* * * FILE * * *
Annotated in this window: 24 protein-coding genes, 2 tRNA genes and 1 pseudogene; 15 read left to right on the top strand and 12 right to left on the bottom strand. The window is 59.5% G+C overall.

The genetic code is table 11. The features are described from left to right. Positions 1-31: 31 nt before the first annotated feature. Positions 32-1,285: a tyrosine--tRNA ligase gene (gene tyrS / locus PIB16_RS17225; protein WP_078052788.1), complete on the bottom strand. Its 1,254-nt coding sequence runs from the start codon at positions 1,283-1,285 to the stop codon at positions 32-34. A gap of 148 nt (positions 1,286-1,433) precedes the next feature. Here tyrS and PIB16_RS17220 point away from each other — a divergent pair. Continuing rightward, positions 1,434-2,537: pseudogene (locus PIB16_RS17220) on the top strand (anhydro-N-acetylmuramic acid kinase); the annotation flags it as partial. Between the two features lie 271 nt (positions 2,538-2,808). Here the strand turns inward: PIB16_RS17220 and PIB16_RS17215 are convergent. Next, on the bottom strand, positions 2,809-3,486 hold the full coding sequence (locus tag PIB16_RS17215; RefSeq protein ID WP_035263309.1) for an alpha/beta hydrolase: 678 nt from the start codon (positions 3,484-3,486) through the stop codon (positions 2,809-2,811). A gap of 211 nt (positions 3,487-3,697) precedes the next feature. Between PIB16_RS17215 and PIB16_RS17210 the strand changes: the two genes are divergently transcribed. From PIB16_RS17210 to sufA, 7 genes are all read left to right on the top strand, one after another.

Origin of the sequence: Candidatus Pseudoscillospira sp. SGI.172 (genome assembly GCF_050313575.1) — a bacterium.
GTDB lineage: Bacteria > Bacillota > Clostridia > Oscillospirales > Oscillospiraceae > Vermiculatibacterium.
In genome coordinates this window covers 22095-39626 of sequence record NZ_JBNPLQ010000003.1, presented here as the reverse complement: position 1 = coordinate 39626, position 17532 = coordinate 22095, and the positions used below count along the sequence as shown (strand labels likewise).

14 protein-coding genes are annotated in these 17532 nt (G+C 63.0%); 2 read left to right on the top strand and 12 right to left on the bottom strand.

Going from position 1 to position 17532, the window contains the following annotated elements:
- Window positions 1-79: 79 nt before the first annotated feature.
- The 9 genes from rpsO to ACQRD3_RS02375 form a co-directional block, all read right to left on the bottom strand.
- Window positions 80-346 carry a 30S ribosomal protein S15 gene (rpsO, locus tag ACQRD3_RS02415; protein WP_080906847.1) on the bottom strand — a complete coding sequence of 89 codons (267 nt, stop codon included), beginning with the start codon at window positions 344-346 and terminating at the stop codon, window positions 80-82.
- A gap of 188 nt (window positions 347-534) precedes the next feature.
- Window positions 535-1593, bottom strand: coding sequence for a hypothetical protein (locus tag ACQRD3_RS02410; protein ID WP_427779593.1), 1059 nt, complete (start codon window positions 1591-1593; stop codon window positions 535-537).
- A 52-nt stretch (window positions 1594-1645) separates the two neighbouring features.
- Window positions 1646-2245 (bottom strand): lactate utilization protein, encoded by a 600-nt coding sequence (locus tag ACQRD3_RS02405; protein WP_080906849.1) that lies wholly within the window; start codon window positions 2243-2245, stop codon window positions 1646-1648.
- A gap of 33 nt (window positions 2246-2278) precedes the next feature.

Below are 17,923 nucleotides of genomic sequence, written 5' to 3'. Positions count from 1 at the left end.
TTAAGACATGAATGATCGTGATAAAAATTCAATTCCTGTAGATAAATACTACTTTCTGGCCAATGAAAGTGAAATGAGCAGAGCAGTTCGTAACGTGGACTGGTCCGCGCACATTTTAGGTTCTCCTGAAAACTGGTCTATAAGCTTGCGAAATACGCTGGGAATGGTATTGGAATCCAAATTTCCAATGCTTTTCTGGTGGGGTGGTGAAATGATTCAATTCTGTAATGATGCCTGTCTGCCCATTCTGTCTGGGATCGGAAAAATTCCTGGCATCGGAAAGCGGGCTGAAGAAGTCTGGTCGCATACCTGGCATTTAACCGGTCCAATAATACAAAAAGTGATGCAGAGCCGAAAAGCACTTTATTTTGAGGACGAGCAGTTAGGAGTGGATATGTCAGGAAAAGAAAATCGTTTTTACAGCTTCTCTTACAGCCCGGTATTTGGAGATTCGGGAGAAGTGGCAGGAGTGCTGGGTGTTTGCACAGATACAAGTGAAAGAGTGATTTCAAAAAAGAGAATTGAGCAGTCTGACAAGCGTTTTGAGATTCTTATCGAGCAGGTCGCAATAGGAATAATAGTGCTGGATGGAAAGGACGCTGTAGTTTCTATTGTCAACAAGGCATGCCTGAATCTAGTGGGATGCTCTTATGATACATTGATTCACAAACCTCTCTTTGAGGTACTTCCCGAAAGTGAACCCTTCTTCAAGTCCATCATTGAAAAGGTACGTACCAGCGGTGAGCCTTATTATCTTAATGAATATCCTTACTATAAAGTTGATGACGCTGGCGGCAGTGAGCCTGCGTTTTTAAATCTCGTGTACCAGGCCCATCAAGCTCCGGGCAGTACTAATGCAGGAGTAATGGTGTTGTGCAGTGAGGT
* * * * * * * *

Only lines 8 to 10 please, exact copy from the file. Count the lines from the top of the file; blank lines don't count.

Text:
- Window positions 1-79: 79 nt before the first annotated feature.
- The 9 genes from rpsO to ACQRD3_RS02375 form a co-directional block, all read right to left on the bottom strand.
- Window positions 80-346 carry a 30S ribosomal protein S15 gene (rpsO, locus tag ACQRD3_RS02415; protein WP_080906847.1) on the bottom strand — a complete coding sequence of 89 codons (267 nt, stop codon included), beginning with the start codon at window positions 344-346 and terminating at the stop codon, window positions 80-82.